Los Altos School District fourth- through sixth-graders will showcase their athletic abilities at the district’s 55th annual Junior Olympics, scheduled Saturday at Mountain View High School.
The interschool track and field meet spotlights the district’s PE program. The event typically draws a crowd of more than 3,500 students, families, friends and neighbors cheering on the young athletes.
The annual Olympic games feature fourth-, fifth- and sixth-graders from the district’s seven elementary schools competing in an array of events. More than 1,600 students from Almond, Covington, Gardner Bullis, Loyola, Oak Avenue, Santa Rita and Springer schools are slated to participate.
Events include the 400-meter relay, the 75-yard dash, the 60-yard hurdles, the standing long jump, chin-ups, jump rope, the softball throw and the basketball free throw. Athletes may enter up to three events, some of which require tryouts.
Early in the day, students gather on the track for an opening ceremony that features a parade of mascots, athletes and district officials. It’s a must-see portion of the day, according to Superintendent Jeff Baier.
“My favorite part of the event each year is watching the students enter the stadium, faces beaming with pride as they represent their schools,” he said. “It’s quite an amazing sight.”
Board of Trustees President Steve Taglio agreed.
“There is something about the opening ceremony that gets me every time,” he said. “It is the only opportunity we have to get all the schools together in one place, celebrating the same thing – the potential of what is to come. The kids and their families’ excitement about the day is so real, it would be hard not to get caught up in it.”
District PE instructors prepare students for the Junior Olympics in the weeks leading up to the meet. Students try all the different events and then select the ones in which they want to compete.
“(The students) do not have to be the fastest or strongest, and each PE teacher encourages a ‘Personal Best,’” said Pearl Garvin, PE instructor at Santa Rita. “The joy and sheer determination that I witness in each child’s face during the weeks of training is absolutely wonderful.”
The Junior Olympics are designed to emphasize good sportsmanship, stress the importance of healthy competition and encourage participants to do their best.
Taglio said he enjoys the goodwill and sportsmanship the games promote.
“During the long-distance run there, I’ve watched kids who have finished circle back to cheer on those who are still trying to finish – kids slow down on the track so that no one person is the last to finish,” he said. “It’s those moments that stay with you as well.”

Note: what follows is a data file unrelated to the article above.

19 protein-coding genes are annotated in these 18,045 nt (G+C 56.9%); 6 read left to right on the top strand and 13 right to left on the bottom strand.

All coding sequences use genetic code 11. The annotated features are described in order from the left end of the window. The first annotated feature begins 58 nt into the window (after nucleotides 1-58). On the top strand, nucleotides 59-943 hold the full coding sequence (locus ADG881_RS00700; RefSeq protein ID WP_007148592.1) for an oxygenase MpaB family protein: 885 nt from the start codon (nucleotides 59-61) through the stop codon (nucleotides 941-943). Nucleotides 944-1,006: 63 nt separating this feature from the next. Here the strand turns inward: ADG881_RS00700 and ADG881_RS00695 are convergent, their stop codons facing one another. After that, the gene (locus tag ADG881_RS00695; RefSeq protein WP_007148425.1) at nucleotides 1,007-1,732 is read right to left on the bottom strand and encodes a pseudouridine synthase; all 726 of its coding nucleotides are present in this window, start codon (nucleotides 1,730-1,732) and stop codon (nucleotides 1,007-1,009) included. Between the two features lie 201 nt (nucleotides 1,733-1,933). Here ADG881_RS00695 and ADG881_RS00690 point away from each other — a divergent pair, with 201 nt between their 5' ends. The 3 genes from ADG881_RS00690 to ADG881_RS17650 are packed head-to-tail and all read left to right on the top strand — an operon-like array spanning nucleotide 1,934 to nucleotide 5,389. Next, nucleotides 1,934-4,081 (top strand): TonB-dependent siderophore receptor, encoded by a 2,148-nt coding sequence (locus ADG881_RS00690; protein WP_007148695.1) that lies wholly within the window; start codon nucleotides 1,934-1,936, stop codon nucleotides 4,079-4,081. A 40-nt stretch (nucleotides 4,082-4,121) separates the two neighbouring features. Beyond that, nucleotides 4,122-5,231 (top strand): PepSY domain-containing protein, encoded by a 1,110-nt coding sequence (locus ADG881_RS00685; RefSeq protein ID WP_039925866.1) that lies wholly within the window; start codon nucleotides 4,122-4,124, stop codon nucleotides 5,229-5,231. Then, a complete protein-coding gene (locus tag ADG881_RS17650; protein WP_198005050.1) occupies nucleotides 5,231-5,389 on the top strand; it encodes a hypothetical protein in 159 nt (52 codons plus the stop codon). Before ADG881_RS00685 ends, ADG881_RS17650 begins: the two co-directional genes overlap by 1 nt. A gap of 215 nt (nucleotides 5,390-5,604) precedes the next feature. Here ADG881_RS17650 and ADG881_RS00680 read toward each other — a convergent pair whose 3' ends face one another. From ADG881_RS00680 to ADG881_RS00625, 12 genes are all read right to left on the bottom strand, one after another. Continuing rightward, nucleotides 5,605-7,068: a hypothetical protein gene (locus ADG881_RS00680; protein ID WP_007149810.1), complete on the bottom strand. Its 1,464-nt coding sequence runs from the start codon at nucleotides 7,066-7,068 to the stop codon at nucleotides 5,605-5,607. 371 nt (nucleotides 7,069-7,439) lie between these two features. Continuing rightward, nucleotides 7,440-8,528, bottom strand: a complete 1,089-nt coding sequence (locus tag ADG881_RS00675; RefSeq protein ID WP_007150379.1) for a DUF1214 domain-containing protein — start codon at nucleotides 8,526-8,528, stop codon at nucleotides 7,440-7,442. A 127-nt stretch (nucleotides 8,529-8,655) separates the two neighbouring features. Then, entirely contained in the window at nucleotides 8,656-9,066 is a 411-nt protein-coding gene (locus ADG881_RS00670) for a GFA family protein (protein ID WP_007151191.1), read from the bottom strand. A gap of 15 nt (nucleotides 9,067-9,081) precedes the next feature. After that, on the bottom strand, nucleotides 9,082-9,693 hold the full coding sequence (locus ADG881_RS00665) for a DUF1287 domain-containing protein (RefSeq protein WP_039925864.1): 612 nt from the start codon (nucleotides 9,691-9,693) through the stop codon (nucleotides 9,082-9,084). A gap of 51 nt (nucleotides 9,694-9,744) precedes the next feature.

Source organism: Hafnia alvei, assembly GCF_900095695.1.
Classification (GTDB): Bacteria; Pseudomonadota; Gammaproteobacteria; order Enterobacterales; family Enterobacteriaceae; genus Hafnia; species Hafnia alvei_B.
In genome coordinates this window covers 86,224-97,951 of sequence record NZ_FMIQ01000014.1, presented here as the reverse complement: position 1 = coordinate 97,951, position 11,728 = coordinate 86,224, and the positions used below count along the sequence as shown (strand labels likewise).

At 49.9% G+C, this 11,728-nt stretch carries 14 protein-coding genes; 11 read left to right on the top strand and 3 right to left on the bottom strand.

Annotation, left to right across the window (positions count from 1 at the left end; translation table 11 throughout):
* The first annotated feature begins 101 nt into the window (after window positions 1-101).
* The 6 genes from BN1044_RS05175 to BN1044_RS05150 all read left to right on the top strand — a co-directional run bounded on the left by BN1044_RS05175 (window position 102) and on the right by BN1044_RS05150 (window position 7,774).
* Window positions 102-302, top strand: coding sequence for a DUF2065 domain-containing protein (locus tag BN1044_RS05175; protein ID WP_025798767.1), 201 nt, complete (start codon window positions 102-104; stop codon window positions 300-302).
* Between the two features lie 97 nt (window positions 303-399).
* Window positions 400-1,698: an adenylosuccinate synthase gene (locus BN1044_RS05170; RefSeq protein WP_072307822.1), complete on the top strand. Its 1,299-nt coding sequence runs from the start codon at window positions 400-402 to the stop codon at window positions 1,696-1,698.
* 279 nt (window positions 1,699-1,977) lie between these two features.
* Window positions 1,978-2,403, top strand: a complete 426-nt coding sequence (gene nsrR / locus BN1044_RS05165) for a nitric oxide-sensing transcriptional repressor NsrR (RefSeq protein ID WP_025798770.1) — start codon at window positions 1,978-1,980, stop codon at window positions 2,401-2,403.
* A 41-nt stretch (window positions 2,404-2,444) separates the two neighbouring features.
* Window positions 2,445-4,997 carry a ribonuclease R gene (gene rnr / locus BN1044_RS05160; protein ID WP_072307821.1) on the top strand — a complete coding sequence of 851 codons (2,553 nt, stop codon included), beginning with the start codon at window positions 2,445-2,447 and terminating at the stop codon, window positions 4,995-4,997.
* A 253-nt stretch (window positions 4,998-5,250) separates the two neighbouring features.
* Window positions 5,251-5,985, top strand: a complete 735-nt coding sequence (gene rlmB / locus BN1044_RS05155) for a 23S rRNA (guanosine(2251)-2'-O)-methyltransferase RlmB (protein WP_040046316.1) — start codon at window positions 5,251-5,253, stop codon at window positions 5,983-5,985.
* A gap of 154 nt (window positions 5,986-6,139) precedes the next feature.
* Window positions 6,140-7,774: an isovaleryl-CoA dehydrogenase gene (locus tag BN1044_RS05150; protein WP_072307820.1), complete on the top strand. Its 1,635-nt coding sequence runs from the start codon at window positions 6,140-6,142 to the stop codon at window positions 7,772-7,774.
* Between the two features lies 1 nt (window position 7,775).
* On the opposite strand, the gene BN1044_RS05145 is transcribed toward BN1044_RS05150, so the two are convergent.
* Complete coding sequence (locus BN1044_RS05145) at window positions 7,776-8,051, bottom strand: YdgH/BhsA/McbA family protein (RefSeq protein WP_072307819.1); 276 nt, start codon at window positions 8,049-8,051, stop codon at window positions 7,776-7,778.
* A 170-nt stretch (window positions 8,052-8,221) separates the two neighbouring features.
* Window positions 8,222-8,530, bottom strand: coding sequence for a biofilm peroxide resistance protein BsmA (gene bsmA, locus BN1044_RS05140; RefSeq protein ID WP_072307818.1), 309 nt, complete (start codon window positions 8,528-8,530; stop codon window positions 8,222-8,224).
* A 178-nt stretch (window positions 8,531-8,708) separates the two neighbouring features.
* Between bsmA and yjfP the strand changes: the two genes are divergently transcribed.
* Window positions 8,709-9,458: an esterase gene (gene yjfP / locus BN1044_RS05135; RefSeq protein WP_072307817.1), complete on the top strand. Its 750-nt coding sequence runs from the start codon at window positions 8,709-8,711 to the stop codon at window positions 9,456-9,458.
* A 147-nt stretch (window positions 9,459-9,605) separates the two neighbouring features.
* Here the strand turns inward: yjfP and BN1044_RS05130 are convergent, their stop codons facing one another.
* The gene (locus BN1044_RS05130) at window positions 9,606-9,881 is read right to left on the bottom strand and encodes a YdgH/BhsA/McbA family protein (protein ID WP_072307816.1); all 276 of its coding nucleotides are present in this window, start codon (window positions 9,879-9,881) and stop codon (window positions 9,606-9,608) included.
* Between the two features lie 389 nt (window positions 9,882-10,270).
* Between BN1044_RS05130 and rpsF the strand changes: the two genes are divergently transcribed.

No overall score is tallied per school, but scores are kept for each event by division and student. The top six finishers in each event/division receive awards. The Junior Olympics Committee has a list of student records dating back to as early as 1979. In 2014, student-athletes set 12 new records.
The committee that plans the Junior Olympics and helps run the events includes volunteer representatives from each school and a district PE specialist. The district provides personnel to help with deliveries, equipment and maintenance needs. The Los Altos Educational Foundation and school PTAs fund the event.
The first track event – the 1,320-yard run – is scheduled 8 a.m. on the track at Mountain View High, 3535 Truman Ave. The opening ceremony will follow at approximately 9 a.m.
For more information, visit lasdjo.com.
Excerpts From Article Written by Pete Carey – San Jose Mercury News
Two years of tight supply and intense demand have pushed prices for modest Bay Area homes in trendy neighborhoods to mind-boggling heights.
On both sides of the bay, it’s the location that commands the biggest price, even as the amount paid per square foot reached new peaks in more than a third of 155 Bay Area ZIP codes analyzed for this newspaper by CoreLogic DataQuick.
With the price of homes in Palo Alto skyrocketing, Ken Plourde, a 79-year-old retired jazz bass player, decided it was time to sell the home he bought for $35,000 in 1970. “I was sitting on a gold mine,” said Plourde, whose income from music gigs has been declining with his advancing years and changes in the live music business.
The 992-square-foot-home within walking distance of Stanford University was snapped up in one day by a wealthy Stanford graduate in China for $3 million, a price that comes to just over $3,000 a square foot.
“They’re going to flatten it, but what the hell, I can’t do anything about that. Life goes on,” said Plourde. “It’s a fortune to me, for a guy who’s never made more than $30,000 a year.”